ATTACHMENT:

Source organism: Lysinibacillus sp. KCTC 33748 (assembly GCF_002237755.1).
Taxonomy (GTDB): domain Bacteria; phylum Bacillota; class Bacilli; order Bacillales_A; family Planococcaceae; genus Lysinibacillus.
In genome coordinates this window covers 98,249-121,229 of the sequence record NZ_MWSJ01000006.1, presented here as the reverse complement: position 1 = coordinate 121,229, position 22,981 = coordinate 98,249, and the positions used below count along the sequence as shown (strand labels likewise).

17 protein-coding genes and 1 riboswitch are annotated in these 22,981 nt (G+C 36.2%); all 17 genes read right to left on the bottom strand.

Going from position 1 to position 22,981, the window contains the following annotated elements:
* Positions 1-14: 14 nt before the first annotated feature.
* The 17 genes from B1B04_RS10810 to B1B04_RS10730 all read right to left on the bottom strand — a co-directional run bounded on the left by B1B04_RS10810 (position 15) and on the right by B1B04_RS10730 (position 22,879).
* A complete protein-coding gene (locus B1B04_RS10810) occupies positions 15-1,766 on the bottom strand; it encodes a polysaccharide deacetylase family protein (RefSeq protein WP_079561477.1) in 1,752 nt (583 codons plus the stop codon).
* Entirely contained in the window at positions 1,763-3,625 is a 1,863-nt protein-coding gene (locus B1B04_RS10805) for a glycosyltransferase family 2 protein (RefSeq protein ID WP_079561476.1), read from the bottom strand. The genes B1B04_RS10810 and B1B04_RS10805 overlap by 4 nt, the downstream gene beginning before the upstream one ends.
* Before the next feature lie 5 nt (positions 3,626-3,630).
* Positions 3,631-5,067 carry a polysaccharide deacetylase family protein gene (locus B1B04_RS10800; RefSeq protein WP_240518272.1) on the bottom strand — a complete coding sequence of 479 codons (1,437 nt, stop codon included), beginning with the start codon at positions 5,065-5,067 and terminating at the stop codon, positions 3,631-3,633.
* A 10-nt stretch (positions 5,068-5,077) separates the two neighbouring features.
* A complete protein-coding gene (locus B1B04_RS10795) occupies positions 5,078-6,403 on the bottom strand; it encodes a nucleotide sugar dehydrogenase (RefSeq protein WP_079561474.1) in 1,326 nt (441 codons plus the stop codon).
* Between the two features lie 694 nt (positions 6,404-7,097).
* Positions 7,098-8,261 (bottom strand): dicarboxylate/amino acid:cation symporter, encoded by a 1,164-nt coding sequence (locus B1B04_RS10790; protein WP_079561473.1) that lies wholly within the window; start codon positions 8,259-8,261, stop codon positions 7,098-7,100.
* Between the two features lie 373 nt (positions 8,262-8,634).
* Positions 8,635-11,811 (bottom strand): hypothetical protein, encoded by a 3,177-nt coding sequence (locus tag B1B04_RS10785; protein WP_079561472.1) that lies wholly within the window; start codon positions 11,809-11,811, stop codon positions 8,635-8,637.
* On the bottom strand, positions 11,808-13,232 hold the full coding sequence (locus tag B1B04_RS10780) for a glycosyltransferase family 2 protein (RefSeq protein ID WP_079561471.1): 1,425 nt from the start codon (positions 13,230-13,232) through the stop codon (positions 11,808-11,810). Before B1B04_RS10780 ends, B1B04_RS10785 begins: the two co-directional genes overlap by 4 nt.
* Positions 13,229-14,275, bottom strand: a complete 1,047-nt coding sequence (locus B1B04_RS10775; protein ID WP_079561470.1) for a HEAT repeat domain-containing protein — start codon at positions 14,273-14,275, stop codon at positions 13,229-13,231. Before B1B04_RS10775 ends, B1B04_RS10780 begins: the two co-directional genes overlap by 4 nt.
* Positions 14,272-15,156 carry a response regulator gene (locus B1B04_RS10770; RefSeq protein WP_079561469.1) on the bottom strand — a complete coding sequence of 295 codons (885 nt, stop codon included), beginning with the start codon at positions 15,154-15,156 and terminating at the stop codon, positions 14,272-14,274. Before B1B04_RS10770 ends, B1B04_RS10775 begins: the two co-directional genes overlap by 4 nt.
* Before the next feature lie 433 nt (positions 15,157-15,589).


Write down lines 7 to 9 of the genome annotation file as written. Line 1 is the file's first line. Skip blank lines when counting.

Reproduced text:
* The 17 genes from B1B04_RS10810 to B1B04_RS10730 all read right to left on the bottom strand — a co-directional run bounded on the left by B1B04_RS10810 (position 15) and on the right by B1B04_RS10730 (position 22,879).
* A complete protein-coding gene (locus B1B04_RS10810) occupies positions 15-1,766 on the bottom strand; it encodes a polysaccharide deacetylase family protein (RefSeq protein WP_079561477.1) in 1,752 nt (583 codons plus the stop codon).
* Entirely contained in the window at positions 1,763-3,625 is a 1,863-nt protein-coding gene (locus B1B04_RS10805) for a glycosyltransferase family 2 protein (RefSeq protein ID WP_079561476.1), read from the bottom strand. The genes B1B04_RS10810 and B1B04_RS10805 overlap by 4 nt, the downstream gene beginning before the upstream one ends.